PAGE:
The definitive video on how Congress is on the razor's edge of blowing up the Internet in the name of weaponizing the law for the benefit of members' war chests.
HAT TIP: Gizmodo.
Forget Julian Assange.
The most dangerous man in the world just might be Steve Jobs.
Why? Because knowledge is power, communications is the conduit, and Jobs is trying to position Apple -- via the iPhone, iPad and ITunes marketplace -- to be the premier gatekeeper in what he envisions as a "walled garden" of information technology, one micromanaged by himself (Himself?) and his techno-nerd corporate minions.
AND APPARENTLY, Apple just has declared mainstream, orthodox Christianity offensive and banished it from the iTunes app store. From the Catholic News Agency:
After Apple Inc. removed the Manhattan Declaration application from iTunes over complaints that it had offensive material, signers are urging the corporation to make it available again.CHRISTIANITY has its truth. Apple, and all the mau-mauers yelling "Hate!" in a crowded app store have theirs. And in a world where truth is relative, and often mutually exclusive, the only currency we have left is power and the ability to subjugate the competition.
The Manhattan Declaration application for iPhones and iPads was dropped last month when the activist group Change.org gathered 7,000 signatures for a petition claiming that the application promoted “bigotry” and “homophobia.”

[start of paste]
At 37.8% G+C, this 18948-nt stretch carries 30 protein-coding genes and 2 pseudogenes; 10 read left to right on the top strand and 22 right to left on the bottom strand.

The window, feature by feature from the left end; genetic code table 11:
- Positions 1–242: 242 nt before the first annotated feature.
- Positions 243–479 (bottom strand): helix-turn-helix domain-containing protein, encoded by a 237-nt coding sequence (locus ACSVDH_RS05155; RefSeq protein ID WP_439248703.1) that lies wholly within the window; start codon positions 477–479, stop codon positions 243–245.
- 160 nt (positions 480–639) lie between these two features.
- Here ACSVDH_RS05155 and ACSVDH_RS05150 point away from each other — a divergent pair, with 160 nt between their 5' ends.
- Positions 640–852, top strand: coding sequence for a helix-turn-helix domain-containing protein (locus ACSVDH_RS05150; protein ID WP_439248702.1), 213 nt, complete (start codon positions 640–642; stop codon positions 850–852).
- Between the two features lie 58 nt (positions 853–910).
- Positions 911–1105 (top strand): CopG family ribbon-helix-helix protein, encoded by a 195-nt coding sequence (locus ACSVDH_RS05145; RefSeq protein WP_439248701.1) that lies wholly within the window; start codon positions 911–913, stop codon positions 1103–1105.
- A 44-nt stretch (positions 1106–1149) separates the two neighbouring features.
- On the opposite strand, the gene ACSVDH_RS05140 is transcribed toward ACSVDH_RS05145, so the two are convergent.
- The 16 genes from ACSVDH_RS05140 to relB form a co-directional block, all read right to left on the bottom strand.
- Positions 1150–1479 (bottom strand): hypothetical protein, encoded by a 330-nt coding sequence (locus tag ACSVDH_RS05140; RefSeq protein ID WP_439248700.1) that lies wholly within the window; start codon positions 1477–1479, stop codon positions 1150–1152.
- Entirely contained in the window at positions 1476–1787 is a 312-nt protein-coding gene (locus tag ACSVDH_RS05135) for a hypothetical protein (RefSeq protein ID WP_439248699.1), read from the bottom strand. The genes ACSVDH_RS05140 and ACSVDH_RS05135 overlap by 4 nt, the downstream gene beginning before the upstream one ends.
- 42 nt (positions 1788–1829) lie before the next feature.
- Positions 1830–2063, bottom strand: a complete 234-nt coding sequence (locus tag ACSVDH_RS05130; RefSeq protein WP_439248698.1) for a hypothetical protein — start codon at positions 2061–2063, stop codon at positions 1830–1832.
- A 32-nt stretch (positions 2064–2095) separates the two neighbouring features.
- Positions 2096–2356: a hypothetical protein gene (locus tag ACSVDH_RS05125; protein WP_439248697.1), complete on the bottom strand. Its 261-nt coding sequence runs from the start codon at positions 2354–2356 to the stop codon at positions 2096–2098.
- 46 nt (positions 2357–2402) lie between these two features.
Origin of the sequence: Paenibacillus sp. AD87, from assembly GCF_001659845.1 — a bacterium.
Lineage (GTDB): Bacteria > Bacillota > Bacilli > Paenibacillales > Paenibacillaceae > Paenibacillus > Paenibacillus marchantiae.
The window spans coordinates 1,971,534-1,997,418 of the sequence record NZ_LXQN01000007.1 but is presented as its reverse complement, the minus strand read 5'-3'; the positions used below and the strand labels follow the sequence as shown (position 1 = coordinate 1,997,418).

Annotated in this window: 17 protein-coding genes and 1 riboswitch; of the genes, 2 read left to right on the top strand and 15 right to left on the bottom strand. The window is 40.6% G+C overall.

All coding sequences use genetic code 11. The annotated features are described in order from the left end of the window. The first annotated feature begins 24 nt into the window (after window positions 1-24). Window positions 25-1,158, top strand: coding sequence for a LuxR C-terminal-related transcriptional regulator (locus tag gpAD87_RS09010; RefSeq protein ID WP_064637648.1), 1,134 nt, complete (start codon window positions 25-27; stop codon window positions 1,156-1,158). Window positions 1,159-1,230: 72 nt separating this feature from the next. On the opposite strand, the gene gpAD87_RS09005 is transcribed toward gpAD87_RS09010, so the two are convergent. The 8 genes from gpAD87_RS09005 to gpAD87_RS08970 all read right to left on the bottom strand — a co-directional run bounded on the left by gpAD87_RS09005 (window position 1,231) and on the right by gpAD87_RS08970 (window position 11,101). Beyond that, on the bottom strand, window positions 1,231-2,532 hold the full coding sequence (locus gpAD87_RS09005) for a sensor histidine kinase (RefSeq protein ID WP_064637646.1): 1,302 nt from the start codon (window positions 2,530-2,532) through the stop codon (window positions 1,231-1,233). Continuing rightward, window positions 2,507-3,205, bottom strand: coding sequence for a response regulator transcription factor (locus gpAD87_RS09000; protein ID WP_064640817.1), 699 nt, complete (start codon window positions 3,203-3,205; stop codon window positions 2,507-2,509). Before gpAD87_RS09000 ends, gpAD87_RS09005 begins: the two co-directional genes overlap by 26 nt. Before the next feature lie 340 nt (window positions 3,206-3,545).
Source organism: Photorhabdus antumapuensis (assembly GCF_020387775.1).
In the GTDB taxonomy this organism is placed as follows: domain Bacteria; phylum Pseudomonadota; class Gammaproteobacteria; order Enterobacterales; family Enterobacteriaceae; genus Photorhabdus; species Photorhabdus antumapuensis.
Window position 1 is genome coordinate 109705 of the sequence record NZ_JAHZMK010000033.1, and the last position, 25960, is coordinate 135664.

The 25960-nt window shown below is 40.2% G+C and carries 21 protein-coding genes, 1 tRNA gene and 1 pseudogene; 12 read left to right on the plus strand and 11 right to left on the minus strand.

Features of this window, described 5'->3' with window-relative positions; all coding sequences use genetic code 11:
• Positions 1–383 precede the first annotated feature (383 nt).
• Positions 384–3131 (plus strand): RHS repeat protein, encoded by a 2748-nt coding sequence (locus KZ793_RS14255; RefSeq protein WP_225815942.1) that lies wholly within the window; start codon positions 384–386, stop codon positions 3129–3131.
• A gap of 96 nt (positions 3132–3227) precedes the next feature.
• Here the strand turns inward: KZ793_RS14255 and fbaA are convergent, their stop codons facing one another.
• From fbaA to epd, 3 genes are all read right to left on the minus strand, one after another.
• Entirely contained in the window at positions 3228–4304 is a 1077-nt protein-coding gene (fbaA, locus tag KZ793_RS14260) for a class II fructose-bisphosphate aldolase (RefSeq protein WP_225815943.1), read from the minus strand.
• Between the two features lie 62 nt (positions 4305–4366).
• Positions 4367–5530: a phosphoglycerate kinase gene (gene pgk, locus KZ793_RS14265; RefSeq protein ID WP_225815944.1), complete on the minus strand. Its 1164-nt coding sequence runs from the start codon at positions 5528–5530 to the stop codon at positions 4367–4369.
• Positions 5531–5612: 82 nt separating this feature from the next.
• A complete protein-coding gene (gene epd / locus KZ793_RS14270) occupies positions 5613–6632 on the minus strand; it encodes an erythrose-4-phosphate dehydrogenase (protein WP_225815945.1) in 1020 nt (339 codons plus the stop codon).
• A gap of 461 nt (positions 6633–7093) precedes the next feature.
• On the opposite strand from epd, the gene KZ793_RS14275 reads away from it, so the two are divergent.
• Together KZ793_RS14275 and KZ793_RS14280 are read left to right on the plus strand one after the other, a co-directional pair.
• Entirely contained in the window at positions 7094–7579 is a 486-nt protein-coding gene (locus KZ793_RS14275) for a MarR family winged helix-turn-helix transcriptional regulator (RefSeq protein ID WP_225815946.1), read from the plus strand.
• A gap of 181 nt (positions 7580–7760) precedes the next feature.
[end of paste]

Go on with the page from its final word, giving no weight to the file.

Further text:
The Declaration – a Christian statement drafted in 2009 that supports religious liberty, traditional marriage and right to life issues – has nearly 500,000 supporters.
The iPhone application, which was previously available for purchase on iTunes, was removed around Thanksgiving.
CNA contacted Apple Dec. 2 for the reason behind the pull. Spokesperson Trudy Muller said via phone that the company “removed the Manhattan Declaration app from the App Store because it violates our developer guidelines by being offensive to large groups of people.”
When asked if Apple plans to release additional statements on the matter, Muller said she had no further comment.
The Coast Guard has put new restrictions in place across the Gulf Coast that prevent the public - including news photographers and reporters covering the BP oil spill - from coming within 65 feet of any response vessels or booms on the water or on beaches.SOMEONE NEEDS to explain to President Obama and his enforcers that bad PR starts at the point where you begin to make tea-party paranoiacs' looniest pronouncements begin to look . . . prescient.
According to a news release from the Unified Command, violation of the "safety zone" rules can result in a civil penalty of up to $40,000, and could be classified as a Class D felony. Because booms are often placed more than 40 feet on the outside of islands or marsh grasses, the 65-foot rule could make it difficult to photograph and document the impacts of oil on land and wildlife, media representatives said.
But federal officials said the buffer zone is essential to the clean-up effort.
"The safety zone has been put in place to protect members of the response effort, the installation and maintenance of oil containment boom, the operation of response equipment and protection of the environment by limiting access to and through deployed protective boom," the news release said.
The Coast Guard on Tuesday had initially established an even stricter "safety zone" of more than 300 feet, but reduced the distance to 20 meters - 65 feet - on Wednesday. In order to get within the 65-foot limit, media must call the Coast Guard captain of the Port of New Orleans, Edwin Stanton, to get permission.